XXXXXXXXXXXXXXXXXXXXXXXXXXXXXXXXX­XXXXXXX

Hickam breaks ground for C-17 cargo carriers

By William Cole
Advertiser Military Writer

HICKAM AIR FORCE BASE — Eight of the Air Force's latest cargo carriers, the C-17 Globemaster III, will start arriving in Hawai'i, one per month beginning in January of 2006.


Kahu Kordell Kekoa offers a blessing during groundbreaking at Hickam Air Force Base for support facilities for C-17 cargo carriers.
Richard Ambo • The Honolulu Advertiser

The Air Force yesterday celebrated the start of the new era of airlift capability at Hickam with a groundbreaking for the first three facilities planned, a year-long $30 million project for a C-17 training simulator and operations and maintenance buildings.

Three hangars and a reinforced concrete strip for short takeoff and landing combat practice are part of $190 million in construction projects that eventually will be completed.

Four locations are being considered for the 3,500- to 5,000-foot landing strip — Kalaeola and the Marine Corps base at Kane'ohe Bay, Kona International Airport and Barking Sands on Kaua'i — but officials said Kona may be the best spot.

Each of the big jet cargo carriers will be able to transport two of the Army's 20-ton Stryker vehicles as part of a plan to rapidly move the new fast-strike brigade to trouble spots in Asia and the Pacific.

Air Force officials and U.S. Sen. Dan Inouye and Rep. Neil Abercrombie, both Hawai'i Democrats, attended the groundbreaking , which included a traditional Hawaiian blessing and untying of a maile lei.


An Air Force honor guard stands by for groundbreaking ceremonies at Hickam Air Force Base for $190 million in construction projects.
Richard Ambo • The Honolulu Advertiser

The arrival of the C-17s will transform Hickam from a mid-Pacific refueling stop to the home of a strategic airlift wing with greater reach for military and humanitarian missions.

It will also mean a unique partnership between the Hawai'i Air National Guard and the active-duty Air Force. Pilots and maintenance crews will come from both sides to work on and fly the C-17s.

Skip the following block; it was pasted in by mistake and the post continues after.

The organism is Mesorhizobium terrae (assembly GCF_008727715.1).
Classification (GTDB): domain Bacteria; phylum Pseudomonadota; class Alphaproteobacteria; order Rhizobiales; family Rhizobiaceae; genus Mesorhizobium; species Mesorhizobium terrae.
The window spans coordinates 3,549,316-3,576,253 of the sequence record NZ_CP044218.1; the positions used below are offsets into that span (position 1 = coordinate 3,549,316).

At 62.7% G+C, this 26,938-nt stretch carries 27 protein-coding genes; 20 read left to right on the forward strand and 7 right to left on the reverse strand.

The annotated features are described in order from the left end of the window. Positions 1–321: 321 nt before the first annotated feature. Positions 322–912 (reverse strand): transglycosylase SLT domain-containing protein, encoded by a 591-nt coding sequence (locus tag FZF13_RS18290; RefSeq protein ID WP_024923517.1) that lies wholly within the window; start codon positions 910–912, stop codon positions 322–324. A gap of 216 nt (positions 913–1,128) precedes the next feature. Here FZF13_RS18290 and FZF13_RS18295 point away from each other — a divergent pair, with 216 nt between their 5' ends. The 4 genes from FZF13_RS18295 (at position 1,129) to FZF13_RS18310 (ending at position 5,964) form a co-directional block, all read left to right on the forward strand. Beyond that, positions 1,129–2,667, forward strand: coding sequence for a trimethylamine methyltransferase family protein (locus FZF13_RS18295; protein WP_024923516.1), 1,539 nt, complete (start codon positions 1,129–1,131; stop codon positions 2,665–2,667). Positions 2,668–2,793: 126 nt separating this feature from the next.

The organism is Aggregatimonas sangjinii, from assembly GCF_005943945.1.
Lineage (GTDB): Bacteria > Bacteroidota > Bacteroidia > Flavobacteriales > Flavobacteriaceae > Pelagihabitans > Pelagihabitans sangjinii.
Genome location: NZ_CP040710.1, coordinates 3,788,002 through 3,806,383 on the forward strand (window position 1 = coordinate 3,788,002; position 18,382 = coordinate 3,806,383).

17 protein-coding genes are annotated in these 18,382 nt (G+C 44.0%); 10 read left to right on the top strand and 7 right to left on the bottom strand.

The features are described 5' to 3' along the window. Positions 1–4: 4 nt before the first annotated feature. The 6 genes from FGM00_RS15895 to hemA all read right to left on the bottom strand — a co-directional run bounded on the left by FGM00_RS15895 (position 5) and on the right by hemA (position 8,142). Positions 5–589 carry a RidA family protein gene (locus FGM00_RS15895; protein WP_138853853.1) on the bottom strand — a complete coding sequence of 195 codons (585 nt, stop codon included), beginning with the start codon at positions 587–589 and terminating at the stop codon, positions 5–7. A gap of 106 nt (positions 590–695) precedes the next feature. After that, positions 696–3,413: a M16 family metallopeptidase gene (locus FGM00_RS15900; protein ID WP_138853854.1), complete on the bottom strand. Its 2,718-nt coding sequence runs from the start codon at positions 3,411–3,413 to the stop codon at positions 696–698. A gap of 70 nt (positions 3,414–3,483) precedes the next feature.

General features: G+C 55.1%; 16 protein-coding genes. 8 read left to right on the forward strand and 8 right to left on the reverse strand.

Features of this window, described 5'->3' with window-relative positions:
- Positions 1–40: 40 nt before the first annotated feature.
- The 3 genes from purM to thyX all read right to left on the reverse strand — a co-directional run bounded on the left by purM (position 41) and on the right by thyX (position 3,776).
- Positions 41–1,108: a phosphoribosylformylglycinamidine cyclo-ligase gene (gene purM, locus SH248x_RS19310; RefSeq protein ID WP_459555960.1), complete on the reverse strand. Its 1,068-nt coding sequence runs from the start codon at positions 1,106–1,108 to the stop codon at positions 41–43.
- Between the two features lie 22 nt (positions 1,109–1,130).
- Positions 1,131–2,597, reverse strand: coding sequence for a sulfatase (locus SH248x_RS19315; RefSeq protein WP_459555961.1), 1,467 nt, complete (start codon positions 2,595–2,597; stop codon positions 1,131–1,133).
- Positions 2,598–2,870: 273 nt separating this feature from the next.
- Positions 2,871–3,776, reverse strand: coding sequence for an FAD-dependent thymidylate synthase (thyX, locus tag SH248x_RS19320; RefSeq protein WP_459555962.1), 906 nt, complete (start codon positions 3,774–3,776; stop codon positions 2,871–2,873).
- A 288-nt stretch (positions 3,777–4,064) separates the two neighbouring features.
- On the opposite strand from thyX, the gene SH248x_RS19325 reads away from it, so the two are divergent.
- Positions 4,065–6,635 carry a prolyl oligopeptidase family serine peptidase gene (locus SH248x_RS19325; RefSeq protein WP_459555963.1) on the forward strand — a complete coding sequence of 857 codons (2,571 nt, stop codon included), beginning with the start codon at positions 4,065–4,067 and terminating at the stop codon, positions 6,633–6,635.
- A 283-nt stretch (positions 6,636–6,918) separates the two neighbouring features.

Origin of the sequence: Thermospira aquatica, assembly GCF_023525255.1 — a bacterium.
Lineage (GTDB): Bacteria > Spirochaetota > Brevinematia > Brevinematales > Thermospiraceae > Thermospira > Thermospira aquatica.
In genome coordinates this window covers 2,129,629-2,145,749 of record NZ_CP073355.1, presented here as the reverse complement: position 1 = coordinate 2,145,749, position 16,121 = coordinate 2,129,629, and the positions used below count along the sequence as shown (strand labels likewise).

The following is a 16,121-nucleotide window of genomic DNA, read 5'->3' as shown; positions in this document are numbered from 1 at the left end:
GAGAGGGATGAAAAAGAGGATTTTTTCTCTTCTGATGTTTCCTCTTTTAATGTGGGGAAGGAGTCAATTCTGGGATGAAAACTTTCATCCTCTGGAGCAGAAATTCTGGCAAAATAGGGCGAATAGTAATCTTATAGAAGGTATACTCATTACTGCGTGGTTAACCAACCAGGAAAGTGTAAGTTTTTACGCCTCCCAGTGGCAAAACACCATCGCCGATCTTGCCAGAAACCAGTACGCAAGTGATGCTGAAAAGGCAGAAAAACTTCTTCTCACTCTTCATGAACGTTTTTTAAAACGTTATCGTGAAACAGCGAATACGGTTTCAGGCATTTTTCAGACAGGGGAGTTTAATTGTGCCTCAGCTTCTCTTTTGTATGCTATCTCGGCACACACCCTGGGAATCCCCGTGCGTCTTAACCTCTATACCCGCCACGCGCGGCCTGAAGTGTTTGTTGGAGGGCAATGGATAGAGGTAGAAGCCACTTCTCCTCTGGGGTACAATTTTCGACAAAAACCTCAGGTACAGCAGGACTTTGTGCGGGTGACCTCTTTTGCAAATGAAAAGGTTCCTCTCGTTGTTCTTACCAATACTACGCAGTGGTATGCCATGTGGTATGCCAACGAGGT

"It's brand new. There's nothing like it in the United States as far as the way the organization will look," said Col. Peter Pawling, commander of the Air Guard's 154th Wing. "The Guard is looking at how to operate more effectively in the future, and this is one example of how to do that."

Officials previously said 100 full-time Air Guard and 400 active-duty jobs would be created by the C-17 basing.

Both of Hickam's missions — refueling and airlift — were on display on the tarmac. A C-17 from Charleston, S.C., was parked near one of the Air Guard's C-130 Hercules propeller-driven aircraft that the new cargo carriers will replace.

A B-1 bomber returning to Texas from a mission was parked nearby, and several F/A-18 Hornet attack aircraft are at Hickam from California for training with the Air Guard's F-15A/B Eagle fighters. The Guard also has KC-135R tankers.

"This is a day when we are demonstrating to our nation and the world that our active force, the Air Force, and the Guard, can work together ... ," Inouye said. "But more important than that, it demonstrates our commitment in the Pacific. "

The Air Force has been looking for a short takeoff and landing strip for steep combat maneuvers that would put ruts in most runways.

Of the four locations being looked at, Kona International may have the lead. The C-17s, which will be flown to Washington state for the practice before a strip here is built, will make about 40 trips to the site a month.

"As we collect all the information, it's clear the west coast of the Big Island of Hawai'i both meets our requirements for good training ... and it's also not in a densely populated area as some of the other runways may be," said Col. Raymond Torres, the 15th Airlift Wing commander. "So if you are asking, are there more concerns with some of the other areas — clearly. Reopening of Barbers Point (Kalaeloa) would be more of a challenge for the C-17s than building a runway with state support on the Big Island."

http://www.armytimes.com/story.php?f=1-292925-314133.php
http://the.honoluluadvertiser.com/article/2004/Aug/20/ln/ln03a.html
Top Top